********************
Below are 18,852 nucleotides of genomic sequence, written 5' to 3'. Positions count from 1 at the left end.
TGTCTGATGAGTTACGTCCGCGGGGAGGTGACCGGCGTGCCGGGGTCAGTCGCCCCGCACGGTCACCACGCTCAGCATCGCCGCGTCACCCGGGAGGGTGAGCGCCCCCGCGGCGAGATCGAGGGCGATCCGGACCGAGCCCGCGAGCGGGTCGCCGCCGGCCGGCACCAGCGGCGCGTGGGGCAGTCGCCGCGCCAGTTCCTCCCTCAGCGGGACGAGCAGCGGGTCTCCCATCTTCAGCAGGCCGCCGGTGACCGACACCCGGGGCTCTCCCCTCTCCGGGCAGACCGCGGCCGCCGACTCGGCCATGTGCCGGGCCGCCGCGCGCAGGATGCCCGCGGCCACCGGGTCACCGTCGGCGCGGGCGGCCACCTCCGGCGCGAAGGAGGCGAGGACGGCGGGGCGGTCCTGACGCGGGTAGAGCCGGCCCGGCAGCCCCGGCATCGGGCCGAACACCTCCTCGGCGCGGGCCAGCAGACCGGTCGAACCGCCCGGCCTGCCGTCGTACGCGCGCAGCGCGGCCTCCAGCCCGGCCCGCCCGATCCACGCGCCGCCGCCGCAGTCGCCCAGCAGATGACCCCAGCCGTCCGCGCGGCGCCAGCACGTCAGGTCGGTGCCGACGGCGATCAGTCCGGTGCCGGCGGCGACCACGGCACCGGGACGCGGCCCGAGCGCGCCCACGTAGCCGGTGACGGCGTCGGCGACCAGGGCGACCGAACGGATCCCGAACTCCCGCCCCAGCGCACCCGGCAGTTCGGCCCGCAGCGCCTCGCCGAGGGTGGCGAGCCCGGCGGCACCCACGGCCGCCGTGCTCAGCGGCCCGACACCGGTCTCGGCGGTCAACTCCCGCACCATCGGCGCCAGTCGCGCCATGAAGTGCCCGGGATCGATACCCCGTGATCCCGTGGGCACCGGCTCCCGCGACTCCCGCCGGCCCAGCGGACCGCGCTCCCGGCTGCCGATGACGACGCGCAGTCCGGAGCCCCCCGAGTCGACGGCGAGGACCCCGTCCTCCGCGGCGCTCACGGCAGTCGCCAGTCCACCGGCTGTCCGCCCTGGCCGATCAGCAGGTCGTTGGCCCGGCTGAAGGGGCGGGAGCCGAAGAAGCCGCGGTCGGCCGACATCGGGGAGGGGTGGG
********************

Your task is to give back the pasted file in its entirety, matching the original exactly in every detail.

Below are 18,852 nucleotides of genomic sequence, written 5' to 3'. Positions count from 1 at the left end.
TGTCTGATGAGTTACGTCCGCGGGGAGGTGACCGGCGTGCCGGGGTCAGTCGCCCCGCACGGTCACCACGCTCAGCATCGCCGCGTCACCCGGGAGGGTGAGCGCCCCCGCGGCGAGATCGAGGGCGATCCGGACCGAGCCCGCGAGCGGGTCGCCGCCGGCCGGCACCAGCGGCGCGTGGGGCAGTCGCCGCGCCAGTTCCTCCCTCAGCGGGACGAGCAGCGGGTCTCCCATCTTCAGCAGGCCGCCGGTGACCGACACCCGGGGCTCTCCCCTCTCCGGGCAGACCGCGGCCGCCGACTCGGCCATGTGCCGGGCCGCCGCGCGCAGGATGCCCGCGGCCACCGGGTCACCGTCGGCGCGGGCGGCCACCTCCGGCGCGAAGGAGGCGAGGACGGCGGGGCGGTCCTGACGCGGGTAGAGCCGGCCCGGCAGCCCCGGCATCGGGCCGAACACCTCCTCGGCGCGGGCCAGCAGACCGGTCGAACCGCCCGGCCTGCCGTCGTACGCGCGCAGCGCGGCCTCCAGCCCGGCCCGCCCGATCCACGCGCCGCCGCCGCAGTCGCCCAGCAGATGACCCCAGCCGTCCGCGCGGCGCCAGCACGTCAGGTCGGTGCCGACGGCGATCAGTCCGGTGCCGGCGGCGACCACGGCACCGGGACGCGGCCCGAGCGCGCCCACGTAGCCGGTGACGGCGTCGGCGACCAGGGCGACCGAACGGATCCCGAACTCCCGCCCCAGCGCACCCGGCAGTTCGGCCCGCAGCGCCTCGCCGAGGGTGGCGAGCCCGGCGGCACCCACGGCCGCCGTGCTCAGCGGCCCGACACCGGTCTCGGCGGTCAACTCCCGCACCATCGGCGCCAGTCGCGCCATGAAGTGCCCGGGATCGATACCCCGTGATCCCGTGGGCACCGGCTCCCGCGACTCCCGCCGGCCCAGCGGACCGCGCTCCCGGCTGCCGATGACGACGCGCAGTCCGGAGCCCCCCGAGTCGACGGCGAGGACCCCGTCCTCCGCGGCGCTCACGGCAGTCGCCAGTCCACCGGCTGTCCGCCCTGGCCGATCAGCAGGTCGTTGGCCCGGCTGAAGGGGCGGGAGCCGAAGAAGCCGCGGTCGGCCGACATCGGGGAGGGGTGGG